Silverstone is inextricably linked with Formula 1: the circuit staged the opening round of the inaugural world championship in 1950 and has been the exclusive home of the British Grand Prix since 1987.

Georgie_Thompson_with_Lewis_Hamilton_and_Jenson_ButtonThe track is situated on a plateau, on the site of a former World War II bomber station and, despite several facelifts over the years, it still retains much of its original high-speed challenge. It was the scene of F1’s first 160mph qualifying lap [set by Keke Rosebrg in a Williams in 1985], and the middle section of the ‘new’ lap – Copse, Becketts and Stowe – remains one of the fastest and most revered stretches of racetrack anywhere in the world.

The most recent change to the layout came in 2010, when the new Arena Complex added 759 metres to the length. Last year the start-finish straight was moved in between Club and Abbey corners to coincide with the opening of a brand new pit and paddock complex in the infield. Both Lewis and Jenson have had mixed fortunes at Silverstone. It was the scene of one of Lewis’s greatest victories in 2008, while Jenson has yet to finish on the podium at his home circuit.

Jenson Button: “I’m really looking forward to the Santander British Grand Prix. We’ve been making progress in a lot of areas and while I wasn’t able to show that in terms of the result at Valencia – mainly because I got boxed in at the start, then wasn’t very lucky with the Safety Car – our strategy was fine and the car improved throughout the race. This has been an incredibly unpredictable season, but at least it’s a little easier to predict that Silverstone will once again be packed and that all the British drivers are going to get a lift from the energy the fans bring. I always enjoy racing at home because the atmosphere is unbeatable, and while the race itself hasn’t always been too kind to me, I come here every year knowing I can count on the support of the many thousands of fans.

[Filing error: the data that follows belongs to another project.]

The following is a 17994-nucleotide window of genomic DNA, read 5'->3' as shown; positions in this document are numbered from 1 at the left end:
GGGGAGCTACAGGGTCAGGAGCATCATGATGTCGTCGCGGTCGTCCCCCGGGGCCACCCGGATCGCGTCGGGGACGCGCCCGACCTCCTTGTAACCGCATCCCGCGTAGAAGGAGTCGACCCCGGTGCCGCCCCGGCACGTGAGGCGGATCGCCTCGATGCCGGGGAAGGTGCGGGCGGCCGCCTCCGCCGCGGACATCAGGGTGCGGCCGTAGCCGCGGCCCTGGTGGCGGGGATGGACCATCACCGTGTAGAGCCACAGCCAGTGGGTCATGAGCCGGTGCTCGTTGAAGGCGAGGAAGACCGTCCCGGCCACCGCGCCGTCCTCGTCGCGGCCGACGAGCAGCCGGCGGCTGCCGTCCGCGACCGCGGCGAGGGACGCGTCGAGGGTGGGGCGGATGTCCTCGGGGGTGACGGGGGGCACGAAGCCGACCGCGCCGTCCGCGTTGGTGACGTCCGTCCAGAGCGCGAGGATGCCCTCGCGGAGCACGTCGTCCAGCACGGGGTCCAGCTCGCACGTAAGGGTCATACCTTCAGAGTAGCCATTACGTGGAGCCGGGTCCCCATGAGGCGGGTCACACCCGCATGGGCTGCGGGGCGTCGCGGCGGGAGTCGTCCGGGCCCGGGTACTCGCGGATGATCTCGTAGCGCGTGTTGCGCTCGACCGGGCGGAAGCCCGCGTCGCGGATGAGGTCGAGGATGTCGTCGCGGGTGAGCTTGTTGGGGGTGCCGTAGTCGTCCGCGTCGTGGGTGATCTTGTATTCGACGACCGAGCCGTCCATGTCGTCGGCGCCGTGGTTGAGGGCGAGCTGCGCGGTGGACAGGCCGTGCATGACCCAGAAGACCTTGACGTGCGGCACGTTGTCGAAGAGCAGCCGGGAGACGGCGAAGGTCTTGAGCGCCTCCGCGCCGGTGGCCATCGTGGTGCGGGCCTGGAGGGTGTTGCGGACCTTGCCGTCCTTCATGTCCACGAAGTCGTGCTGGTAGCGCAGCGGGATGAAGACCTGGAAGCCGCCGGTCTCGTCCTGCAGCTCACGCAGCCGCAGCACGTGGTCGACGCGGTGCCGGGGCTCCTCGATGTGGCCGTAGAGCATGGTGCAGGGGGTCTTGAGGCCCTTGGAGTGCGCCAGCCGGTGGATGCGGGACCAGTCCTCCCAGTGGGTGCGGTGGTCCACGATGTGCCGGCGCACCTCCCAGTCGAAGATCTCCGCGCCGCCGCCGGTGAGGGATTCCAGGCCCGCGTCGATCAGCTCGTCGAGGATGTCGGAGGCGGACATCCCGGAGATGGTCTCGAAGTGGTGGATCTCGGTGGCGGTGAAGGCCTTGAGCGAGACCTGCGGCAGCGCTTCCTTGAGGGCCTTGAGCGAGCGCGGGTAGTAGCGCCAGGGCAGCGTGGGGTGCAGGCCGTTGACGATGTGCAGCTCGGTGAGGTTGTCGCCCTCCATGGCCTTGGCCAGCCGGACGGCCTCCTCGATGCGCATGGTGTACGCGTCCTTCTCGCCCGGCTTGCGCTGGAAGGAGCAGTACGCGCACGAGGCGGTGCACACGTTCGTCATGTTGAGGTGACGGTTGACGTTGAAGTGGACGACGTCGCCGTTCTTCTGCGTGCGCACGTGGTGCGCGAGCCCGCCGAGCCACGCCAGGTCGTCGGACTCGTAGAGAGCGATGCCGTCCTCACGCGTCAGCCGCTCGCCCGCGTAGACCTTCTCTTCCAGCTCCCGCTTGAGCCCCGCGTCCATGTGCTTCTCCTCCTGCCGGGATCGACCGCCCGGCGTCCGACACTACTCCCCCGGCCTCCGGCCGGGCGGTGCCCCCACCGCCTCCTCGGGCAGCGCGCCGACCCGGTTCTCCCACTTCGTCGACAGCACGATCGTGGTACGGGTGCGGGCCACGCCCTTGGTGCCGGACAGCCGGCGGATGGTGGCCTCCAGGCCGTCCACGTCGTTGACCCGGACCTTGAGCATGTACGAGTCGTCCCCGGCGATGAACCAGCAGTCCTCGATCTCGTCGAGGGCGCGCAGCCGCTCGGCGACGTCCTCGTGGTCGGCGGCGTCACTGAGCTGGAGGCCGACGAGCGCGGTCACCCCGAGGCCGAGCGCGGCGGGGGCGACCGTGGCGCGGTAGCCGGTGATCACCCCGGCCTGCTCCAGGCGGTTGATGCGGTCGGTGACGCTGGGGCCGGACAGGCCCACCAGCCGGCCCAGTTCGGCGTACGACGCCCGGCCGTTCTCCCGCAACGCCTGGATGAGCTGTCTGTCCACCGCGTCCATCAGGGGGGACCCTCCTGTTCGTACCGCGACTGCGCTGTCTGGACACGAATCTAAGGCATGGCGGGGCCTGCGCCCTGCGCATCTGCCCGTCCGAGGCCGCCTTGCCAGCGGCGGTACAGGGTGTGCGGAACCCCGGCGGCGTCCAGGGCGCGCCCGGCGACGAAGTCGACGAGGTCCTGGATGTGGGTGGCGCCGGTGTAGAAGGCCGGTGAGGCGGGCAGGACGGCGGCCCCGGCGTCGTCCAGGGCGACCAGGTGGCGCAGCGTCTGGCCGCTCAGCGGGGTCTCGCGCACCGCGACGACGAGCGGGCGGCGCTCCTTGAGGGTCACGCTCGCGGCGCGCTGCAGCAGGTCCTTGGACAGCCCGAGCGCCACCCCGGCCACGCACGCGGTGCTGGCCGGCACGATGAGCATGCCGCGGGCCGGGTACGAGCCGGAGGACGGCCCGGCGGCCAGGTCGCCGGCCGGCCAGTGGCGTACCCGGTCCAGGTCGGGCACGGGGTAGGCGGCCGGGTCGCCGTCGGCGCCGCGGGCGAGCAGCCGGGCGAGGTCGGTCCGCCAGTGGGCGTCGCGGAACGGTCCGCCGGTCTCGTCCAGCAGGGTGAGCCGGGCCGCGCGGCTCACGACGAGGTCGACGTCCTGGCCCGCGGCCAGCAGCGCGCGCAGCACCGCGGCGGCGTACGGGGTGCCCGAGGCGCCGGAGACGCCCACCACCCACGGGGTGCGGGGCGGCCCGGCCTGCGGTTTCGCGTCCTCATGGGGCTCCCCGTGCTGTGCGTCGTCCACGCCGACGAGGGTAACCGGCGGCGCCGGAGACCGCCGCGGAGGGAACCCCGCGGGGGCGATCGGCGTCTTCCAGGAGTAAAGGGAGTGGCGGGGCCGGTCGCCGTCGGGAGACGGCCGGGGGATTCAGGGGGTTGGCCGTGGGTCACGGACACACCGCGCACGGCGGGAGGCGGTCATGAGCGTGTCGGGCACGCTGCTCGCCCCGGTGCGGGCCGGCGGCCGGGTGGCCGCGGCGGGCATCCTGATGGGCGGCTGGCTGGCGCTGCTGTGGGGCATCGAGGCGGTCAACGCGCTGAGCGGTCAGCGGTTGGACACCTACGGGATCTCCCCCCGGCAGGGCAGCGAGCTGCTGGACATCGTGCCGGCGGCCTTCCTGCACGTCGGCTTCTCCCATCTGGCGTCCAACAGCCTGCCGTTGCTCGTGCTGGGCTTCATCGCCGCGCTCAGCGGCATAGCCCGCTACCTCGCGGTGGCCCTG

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“We all had to adjust last year to starting in a different place on the circuit, which is a very odd thing when you’ve spent your entire racing career treating Copse as Turn One! Formula 1 is all about evolution, about looking to the future, and Silverstone has demonstrated its adaptability all through the years. It’s part of the fabric of F1, and still one of the world’s greatest motor racing circuits.”

Lewis Hamilton: “Sometimes you have to accept when things don’t go your way in racing. Obviously it was frustrating to lose out so close to the finish, but that’s motor racing: you put it behind you and move on to the next race – which, happily for me, is at my home circuit of Silverstone. It doesn’t really alter the way I go racing because I race to win, and that’s what I’ll be doing, especially at my home grand prix. The Santander British Grand Prix is special because I get a massive boost from all the fans. To me, winning at Silverstone is right up there with winning at Monaco. Standing on the top step of the podium in 2008 was among the sweetest moments of my career.

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“I know we can count on the fans to bring a totally unique atmosphere. We’re going to give it everything we’ve got, put on a great show. This is an incredible summer of sport for Britain and I want to play my small part in bringing some joy to fans. I will be doing everything possible to get a win for my country on home soil.”

Martin Whitmarsh: "The races so far this season have been very difficult to read, and while that may be frustrating for some, it also creates opportunities. It has also made for some incredibly exciting races and challenged many preconceptions – as we saw last time out at Valencia, a circuit at which established wisdom tells you there are very few opportunities to overtake.

“As we look forward to the Santander British Grand Prix, therefore, we have to keep an open mind from the minute we arrive to the moment the chequered flag is unfurled. The team that best manages the performance delta of the tyres is the one best placed to win, and to do that you have to take every opportunity to gather data and learn from it quickly and effectively. Today, Grands Prix are no longer sprint races that are won or lost on the first lap.

“While that means hard work for us and for our rivals, it is excellent news for the fans in the grandstands and for those watching at home. It means excitement from beginning to end, and that is what Formula 1 must continue to offer.
“This is our home race and we approach it, as ever, determined to win. I genuinely expect the Santander British Grand Prix to be an unmissable spectacle.”

Source: Vodafone McLaren Mercedes

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